Normax intends to develop mRNA vaccines at up to 100 factories globally, with the goal of eventually bringing them to market at $4 per dose.
Irish biotech company Normax Biomed has secured a €300m funding commitment to develop low-cost mRNA vaccines around the world.
The funding will be used to create modular mRNA vaccine factories, with the goal to eventually scale to up to 100 locations. Normax plans to push forward the global R&D of vaccines for a wide range of diseases such as Covid-19, tuberculosis, HIV and malaria.
It plans to open a €30m manufacturing plant in Cork, which will be one of the company’s first facilities and will create 200 jobs, The Business Post reports.
Normax said mRNA vaccine technology can be developed to prevent or treat any disease in principle. To assist in the creation of mRNA vaccines, the biotech firm has assembled the mRNA UCV Consortium.
This consortium includes 25 companies in sectors such as legal, engineering and finance to help speed up the R&D and manufacturing of safe and effective mRNA vaccines.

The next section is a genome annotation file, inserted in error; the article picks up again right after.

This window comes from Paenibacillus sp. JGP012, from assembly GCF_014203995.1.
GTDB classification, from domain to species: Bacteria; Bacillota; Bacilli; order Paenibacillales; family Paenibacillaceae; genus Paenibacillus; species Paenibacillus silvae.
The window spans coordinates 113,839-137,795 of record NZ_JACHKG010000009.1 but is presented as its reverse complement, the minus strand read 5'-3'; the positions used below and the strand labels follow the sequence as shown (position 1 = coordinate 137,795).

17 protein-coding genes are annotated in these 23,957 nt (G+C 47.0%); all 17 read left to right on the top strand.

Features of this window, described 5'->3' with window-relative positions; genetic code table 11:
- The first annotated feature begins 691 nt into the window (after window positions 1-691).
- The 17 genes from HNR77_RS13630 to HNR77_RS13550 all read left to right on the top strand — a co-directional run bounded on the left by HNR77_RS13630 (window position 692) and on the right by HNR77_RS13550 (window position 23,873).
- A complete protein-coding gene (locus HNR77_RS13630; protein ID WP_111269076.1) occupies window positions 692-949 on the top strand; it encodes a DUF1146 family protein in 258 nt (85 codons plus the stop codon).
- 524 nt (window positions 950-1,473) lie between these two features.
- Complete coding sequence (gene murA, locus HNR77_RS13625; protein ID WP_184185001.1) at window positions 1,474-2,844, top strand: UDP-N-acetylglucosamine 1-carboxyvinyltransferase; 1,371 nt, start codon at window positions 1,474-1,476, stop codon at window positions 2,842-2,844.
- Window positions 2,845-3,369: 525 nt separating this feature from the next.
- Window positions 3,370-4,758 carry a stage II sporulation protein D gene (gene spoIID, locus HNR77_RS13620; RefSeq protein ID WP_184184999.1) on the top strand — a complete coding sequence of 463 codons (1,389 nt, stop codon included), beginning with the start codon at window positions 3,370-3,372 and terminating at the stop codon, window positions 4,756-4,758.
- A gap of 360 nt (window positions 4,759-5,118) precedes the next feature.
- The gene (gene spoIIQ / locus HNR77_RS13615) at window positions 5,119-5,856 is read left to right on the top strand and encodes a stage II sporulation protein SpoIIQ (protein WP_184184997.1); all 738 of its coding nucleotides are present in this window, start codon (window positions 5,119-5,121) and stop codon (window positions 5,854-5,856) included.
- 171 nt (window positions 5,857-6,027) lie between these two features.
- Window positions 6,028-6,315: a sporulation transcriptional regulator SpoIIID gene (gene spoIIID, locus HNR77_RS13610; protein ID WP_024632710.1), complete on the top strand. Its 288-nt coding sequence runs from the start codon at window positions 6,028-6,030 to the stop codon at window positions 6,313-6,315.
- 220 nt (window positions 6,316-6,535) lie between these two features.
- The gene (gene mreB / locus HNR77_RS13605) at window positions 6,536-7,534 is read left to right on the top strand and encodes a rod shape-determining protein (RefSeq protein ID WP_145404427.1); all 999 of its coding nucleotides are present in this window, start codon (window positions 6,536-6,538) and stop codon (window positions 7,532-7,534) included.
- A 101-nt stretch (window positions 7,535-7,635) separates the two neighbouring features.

The consortium includes companies such as Waystone, Deloitte, Grant Thornton, Merck, Ardmac, Mason Hayes and Curran, and Bausch and Strobel.
Normax chair and CEO Peter A Jensen said the company is on a “social mission” to tackle global health care inequity caused by “the profiteering pharmaceutical industry”. The company aims to market mRNA vaccines for large-scale advance purchase agreements, pricing each dose for around $4.
“In the event of another public health emergency we are also committed to delivering future mRNA vaccines in 100 days, to help ensure that Covid-19 is the last pandemic we will all suffer through,” Jensen added.
Normax said the modular nature of its factory construction will make facilities less expensive and simpler to put together than traditional factories.
The goal is to have each factory capable of manufacturing 100m vaccines doses per year. It is also planning its flagship Max Factory, which will have a manufacturing capacity of up to 2bn vaccines doses per year.
The funding commitment came from Global Emerging Markets, an alternative investment fund based in Luxembourg. It comes ahead of a planned IPO.
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